"...[A]s the conversation proceeded, Churchill grew more and more disgruntled. What was the trouble? Father and the Sultan were animatedly chatting about the wealth of natural resources in French Morocco, and the rich possibilities for their development. They were having a delightful time, their French—not Mr. Churchill's strongest language—easily encompassing the question of the elevation of the living standards of the Moroccans and—the point—of how this would of necessity entail an important part of the country's wealth being retained within its own boundaries."

Eventually, FDR brought up the potential of oil deposits in French Morocco. The Sultan, while happy, deplored the country's lack of trained scientists and engineers, to which FDR responded that "Moroccan engineers and scientists could of course be educated and trained under some sort of reciprocal educational programs with, for instance, some of our leading universities in the United States." He went on to present the idea of the Moroccans using American firms, but maintaining considerable control of their resources, obtaining the major part of the income stream, and eventually taking them over.

Elliott notes that only Churchill appeared disgruntled, glowering and biting at his cigar.

Empire Means War

But, besides the positive vision that FDR was putting forward—one which was never realized, and is all the more poignant because of the genocide going on against Africa today—President Roosevelt had another point which he was consistently pressing in discussions with his son, and more or less directly with others. To put it simply, he was concentrated on the fact that "empires mean war."

Elliott Roosevelt quotes him as follows:

"The thing is, the colonial system means war. Exploit the resources of an India, a Burma, a Java; take all the wealth out of those countries, but never put anything back into them, things like education, decent standards of living, minimum health requirements—all you're doing is storing up the kind of trouble that leads to war. All you're doing is negating the value of any kind of organizational structure for peace before it begins."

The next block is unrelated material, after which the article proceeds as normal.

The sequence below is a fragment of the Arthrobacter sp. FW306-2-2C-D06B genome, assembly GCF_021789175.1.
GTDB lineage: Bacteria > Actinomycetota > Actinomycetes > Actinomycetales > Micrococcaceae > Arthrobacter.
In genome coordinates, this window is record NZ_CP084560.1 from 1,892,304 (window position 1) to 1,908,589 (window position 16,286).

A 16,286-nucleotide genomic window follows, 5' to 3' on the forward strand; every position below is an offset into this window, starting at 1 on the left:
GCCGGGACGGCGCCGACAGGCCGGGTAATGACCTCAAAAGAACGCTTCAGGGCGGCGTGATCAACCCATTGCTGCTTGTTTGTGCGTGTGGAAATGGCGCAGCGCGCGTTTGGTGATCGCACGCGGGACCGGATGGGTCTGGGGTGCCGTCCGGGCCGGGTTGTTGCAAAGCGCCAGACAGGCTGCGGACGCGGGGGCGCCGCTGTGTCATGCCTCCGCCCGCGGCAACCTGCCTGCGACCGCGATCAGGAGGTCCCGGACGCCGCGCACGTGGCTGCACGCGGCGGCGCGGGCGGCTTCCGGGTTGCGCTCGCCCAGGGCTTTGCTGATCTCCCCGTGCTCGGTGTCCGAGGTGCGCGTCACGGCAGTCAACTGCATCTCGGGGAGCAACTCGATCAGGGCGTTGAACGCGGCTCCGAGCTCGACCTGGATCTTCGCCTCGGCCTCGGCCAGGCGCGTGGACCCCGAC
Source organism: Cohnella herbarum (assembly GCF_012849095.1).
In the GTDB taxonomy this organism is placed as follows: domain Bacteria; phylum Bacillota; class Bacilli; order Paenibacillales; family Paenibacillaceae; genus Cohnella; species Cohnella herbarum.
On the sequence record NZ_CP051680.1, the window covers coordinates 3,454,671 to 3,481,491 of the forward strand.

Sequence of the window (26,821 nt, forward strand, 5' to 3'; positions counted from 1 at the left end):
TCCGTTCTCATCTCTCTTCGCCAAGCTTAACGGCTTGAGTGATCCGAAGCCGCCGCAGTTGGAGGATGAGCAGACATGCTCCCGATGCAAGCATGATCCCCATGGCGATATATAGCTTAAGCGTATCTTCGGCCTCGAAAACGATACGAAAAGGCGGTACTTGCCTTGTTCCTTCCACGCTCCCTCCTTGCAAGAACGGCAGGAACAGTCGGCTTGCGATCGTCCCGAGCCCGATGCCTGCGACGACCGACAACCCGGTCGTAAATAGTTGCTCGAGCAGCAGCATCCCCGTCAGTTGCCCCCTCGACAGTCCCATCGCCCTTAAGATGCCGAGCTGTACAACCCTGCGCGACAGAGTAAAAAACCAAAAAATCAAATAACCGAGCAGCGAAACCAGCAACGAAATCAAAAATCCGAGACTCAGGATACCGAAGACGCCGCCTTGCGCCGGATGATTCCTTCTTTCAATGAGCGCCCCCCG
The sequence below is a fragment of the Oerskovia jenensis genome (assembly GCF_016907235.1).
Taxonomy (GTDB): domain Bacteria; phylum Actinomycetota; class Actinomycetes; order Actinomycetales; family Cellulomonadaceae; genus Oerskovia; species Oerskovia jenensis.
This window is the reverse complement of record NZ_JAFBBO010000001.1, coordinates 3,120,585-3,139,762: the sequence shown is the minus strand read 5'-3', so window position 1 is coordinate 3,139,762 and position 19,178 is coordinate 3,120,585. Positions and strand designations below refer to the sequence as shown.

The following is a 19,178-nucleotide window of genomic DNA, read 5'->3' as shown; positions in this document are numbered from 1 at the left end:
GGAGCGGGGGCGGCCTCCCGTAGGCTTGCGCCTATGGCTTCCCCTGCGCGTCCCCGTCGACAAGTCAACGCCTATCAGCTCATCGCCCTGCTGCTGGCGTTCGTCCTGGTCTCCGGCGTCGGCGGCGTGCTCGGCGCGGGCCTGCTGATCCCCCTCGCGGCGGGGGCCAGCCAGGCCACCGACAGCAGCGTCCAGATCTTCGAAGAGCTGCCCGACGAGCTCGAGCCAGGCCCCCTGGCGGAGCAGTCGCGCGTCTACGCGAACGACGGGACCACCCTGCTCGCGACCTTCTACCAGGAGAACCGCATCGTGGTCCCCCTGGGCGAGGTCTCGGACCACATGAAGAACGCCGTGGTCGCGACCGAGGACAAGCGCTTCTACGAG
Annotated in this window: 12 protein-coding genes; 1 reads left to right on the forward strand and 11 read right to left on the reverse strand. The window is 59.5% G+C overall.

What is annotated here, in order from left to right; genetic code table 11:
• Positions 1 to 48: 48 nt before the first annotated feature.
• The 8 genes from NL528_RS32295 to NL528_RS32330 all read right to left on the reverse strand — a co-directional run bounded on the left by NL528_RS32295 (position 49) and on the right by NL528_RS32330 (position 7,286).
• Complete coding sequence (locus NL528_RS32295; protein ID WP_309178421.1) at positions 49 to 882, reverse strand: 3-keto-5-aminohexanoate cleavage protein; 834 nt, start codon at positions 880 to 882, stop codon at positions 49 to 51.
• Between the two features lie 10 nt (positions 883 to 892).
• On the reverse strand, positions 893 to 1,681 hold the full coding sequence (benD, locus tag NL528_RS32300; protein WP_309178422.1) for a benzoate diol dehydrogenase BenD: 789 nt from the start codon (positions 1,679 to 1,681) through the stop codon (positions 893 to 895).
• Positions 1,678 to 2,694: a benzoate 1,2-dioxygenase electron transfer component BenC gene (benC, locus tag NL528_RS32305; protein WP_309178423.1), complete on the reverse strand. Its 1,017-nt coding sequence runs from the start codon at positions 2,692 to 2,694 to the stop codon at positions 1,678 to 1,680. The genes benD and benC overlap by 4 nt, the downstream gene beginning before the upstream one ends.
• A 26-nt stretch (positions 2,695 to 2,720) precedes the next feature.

Usefully, Elliott reports his own challenge to his father. Why should we interfere? he asks his father, with either the French or the British maintaining their empires. FDR responds sharply:

"I'm talking about another war, Elliott. I'm talking about what will happen to our world, if after this war we allow millions of people to slide back into the same semi-slavery!

"Don't think for a moment, Elliott, that Americans would be dying in the Pacific tonight, if it hadn't been for the shortsighted greed of the French and the British and the Dutch. Shall we allow them to do it all, all over again? Your son will be about the right age, fifteen or twenty years from now."

He concluded with his own commitment: "When we've won, I will work with all my might and main to see to it that the United States is not wheedled into the position of accepting any plan that will further France's imperialistic ambition, or that will aid or abet the British Empire in its imperial ambitions."

* * *

Following Roosevelt's death, of course, this commitment was broken—and both Britain and France maintained their empires, to the detriment of the entire world. Today, as the intellectual heirs of Churchill sing the siren song of "empire" again, FDR's words should ring in our ears, and be taken to heart.


The original article was published in the EIR Online’s Electronic Intelligence Weekly, as part of an ongoing series on history, with a special emphasis on American history. We are reprinting and updating these articles now to assist our readers in understanding of the American System of Economy.

Related pages: